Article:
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CRISPR-Cas9: a new and promising player in gene therapy
  1. Lu Xiao-Jie1,
  2. Xue Hui-Ying2,
  3. Ke Zun-Ping3,
  4. Chen Jin-Lian4,1,
  5. Ji Li-Juan5
  1. 1Department of Gastroenterology, Shanghai East Hospital, Tongji University School of Medicine, Shanghai, China
  2. 2The Reproductive Center, Jiangsu Huai'an Maternity and Children Hospital, Huai'an, China
  3. 3Department of Cardiology, The Fifth People's Hospital of Shanghai, Fudan University, Shanghai, China
  4. 4Department of Gastroenterology, Shanghai Sixth People's Hospital (South), Shanghai Jiaotong University School of Medicine, Shanghai, China
  5. 5Department of Rehabilitation, The Second People's Hospital of Huai'an, Huai'an, China
  1. Correspondence to Dr Chen Jin-Lian, Department of Gastroenterology, Shanghai Sixth People's Hospital (South), Shanghai Jiaotong University School of Medicine, Shanghai, China; wqq_021002{at}163.com or Ji Li-Juan, Department of Rehabilitation, The Second People's Hospital of Huai'an, Huai'an, China. 189{at}whu.edu.cn

Abstract

First introduced into mammalian organisms in 2013, the RNA-guided genome editing tool CRISPR-Cas9 (clustered regularly interspaced short palindromic repeats/CRISPR-associated nuclease 9) offers several advantages over conventional ones, such as simple-to-design, easy-to-use and multiplexing (capable of editing multiple genes simultaneously). Consequently, it has become a cost-effective and convenient tool for various genome editing purposes including gene therapy studies. In cell lines or animal models, CRISPR-Cas9 can be applied for therapeutic purposes in several ways. It can correct the causal mutations in monogenic disorders and thus rescue the disease phenotypes, which currently represents the most translatable field in CRISPR-Cas9-mediated gene therapy. CRISPR-Cas9 can also engineer pathogen genome such as HIV for therapeutic purposes, or induce protective or therapeutic mutations in host tissues. Moreover, CRISPR-Cas9 has shown potentials in cancer gene therapy such as deactivating oncogenic virus and inducing oncosuppressor expressions. Herein, we review the research on CRISPR-mediated gene therapy, discuss its advantages, limitations and possible solutions, and propose directions for future research, with an emphasis on the opportunities and challenges of CRISPR-Cas9 in cancer gene therapy.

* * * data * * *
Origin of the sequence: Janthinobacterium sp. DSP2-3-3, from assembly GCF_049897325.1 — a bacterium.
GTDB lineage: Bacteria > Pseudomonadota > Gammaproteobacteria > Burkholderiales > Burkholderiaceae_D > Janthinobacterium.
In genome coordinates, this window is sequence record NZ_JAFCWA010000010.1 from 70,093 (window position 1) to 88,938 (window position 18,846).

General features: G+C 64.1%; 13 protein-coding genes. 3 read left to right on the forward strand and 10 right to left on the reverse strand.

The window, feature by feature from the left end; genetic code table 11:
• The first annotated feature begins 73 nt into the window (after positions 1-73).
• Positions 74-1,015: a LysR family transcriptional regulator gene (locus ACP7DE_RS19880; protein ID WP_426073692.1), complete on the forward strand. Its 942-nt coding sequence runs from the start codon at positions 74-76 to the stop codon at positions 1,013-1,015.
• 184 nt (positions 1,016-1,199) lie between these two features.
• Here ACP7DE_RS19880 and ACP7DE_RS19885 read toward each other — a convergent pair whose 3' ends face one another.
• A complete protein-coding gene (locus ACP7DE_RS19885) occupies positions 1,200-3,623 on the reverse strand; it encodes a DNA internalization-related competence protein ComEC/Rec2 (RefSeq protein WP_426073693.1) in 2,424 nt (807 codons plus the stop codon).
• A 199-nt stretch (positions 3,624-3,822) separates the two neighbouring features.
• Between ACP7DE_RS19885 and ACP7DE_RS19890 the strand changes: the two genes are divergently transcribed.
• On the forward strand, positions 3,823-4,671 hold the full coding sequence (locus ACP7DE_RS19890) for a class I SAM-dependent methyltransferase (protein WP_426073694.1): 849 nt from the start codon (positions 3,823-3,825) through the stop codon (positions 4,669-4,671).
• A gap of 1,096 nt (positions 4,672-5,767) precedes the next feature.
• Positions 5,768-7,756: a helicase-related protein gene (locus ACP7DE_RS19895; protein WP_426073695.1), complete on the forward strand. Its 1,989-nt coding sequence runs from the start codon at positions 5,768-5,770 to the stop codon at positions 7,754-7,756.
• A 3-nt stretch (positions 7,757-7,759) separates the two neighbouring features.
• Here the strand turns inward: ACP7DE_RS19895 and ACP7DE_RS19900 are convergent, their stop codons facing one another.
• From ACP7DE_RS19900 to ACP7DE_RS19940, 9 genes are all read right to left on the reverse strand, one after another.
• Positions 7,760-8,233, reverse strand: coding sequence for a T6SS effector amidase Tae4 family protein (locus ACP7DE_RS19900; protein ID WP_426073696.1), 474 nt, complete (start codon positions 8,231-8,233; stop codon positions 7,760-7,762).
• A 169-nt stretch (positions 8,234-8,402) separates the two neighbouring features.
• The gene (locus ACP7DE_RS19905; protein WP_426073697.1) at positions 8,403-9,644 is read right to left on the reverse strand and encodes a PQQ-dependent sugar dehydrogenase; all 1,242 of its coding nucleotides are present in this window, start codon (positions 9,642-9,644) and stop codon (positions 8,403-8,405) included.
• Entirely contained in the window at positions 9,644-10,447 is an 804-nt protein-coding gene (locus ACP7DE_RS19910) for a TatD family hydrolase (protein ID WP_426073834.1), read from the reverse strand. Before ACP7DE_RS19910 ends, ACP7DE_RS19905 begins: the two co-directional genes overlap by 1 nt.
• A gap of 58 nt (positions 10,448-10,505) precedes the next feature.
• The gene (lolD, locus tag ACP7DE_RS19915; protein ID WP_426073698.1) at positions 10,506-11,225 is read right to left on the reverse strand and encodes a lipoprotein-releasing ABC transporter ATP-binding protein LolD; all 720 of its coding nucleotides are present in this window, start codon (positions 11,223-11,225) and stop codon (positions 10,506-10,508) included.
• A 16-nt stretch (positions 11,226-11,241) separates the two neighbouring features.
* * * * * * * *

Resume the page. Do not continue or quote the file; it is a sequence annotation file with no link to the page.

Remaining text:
• Clinical genetics
  • Gene therapy
  • Infection
  • Oncology

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